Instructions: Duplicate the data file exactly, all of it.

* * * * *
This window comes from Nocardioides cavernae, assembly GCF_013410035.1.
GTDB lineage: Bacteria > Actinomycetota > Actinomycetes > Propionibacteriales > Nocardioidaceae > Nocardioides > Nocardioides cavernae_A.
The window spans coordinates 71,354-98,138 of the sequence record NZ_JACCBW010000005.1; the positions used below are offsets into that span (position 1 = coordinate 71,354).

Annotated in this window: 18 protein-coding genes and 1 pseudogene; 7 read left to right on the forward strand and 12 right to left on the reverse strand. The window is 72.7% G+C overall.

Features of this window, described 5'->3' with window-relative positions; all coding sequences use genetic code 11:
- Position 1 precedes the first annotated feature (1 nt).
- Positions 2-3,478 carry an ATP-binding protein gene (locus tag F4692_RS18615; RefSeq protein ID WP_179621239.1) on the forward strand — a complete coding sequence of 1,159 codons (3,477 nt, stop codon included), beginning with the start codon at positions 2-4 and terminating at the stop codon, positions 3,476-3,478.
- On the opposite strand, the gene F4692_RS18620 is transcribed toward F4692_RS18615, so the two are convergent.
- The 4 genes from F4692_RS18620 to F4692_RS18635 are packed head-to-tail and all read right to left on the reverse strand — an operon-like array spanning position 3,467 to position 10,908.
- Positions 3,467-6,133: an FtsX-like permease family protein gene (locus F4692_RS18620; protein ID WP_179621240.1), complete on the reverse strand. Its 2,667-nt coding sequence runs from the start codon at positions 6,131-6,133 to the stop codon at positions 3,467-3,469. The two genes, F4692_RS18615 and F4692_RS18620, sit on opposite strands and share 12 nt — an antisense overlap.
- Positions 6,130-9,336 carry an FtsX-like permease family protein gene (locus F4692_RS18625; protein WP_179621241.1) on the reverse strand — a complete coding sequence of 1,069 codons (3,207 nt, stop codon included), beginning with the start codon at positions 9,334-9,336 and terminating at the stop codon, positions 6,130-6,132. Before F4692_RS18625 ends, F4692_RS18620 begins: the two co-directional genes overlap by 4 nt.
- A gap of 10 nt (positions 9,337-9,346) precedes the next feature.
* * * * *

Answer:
This window comes from Nocardioides cavernae, assembly GCF_013410035.1.
GTDB lineage: Bacteria > Actinomycetota > Actinomycetes > Propionibacteriales > Nocardioidaceae > Nocardioides > Nocardioides cavernae_A.
The window spans coordinates 71,354-98,138 of the sequence record NZ_JACCBW010000005.1; the positions used below are offsets into that span (position 1 = coordinate 71,354).

Annotated in this window: 18 protein-coding genes and 1 pseudogene; 7 read left to right on the forward strand and 12 right to left on the reverse strand. The window is 72.7% G+C overall.

Features of this window, described 5'->3' with window-relative positions; all coding sequences use genetic code 11:
- Position 1 precedes the first annotated feature (1 nt).
- Positions 2-3,478 carry an ATP-binding protein gene (locus tag F4692_RS18615; RefSeq protein ID WP_179621239.1) on the forward strand — a complete coding sequence of 1,159 codons (3,477 nt, stop codon included), beginning with the start codon at positions 2-4 and terminating at the stop codon, positions 3,476-3,478.
- On the opposite strand, the gene F4692_RS18620 is transcribed toward F4692_RS18615, so the two are convergent.
- The 4 genes from F4692_RS18620 to F4692_RS18635 are packed head-to-tail and all read right to left on the reverse strand — an operon-like array spanning position 3,467 to position 10,908.
- Positions 3,467-6,133: an FtsX-like permease family protein gene (locus F4692_RS18620; protein ID WP_179621240.1), complete on the reverse strand. Its 2,667-nt coding sequence runs from the start codon at positions 6,131-6,133 to the stop codon at positions 3,467-3,469. The two genes, F4692_RS18615 and F4692_RS18620, sit on opposite strands and share 12 nt — an antisense overlap.
- Positions 6,130-9,336 carry an FtsX-like permease family protein gene (locus F4692_RS18625; protein WP_179621241.1) on the reverse strand — a complete coding sequence of 1,069 codons (3,207 nt, stop codon included), beginning with the start codon at positions 9,334-9,336 and terminating at the stop codon, positions 6,130-6,132. Before F4692_RS18625 ends, F4692_RS18620 begins: the two co-directional genes overlap by 4 nt.
- A gap of 10 nt (positions 9,337-9,346) precedes the next feature.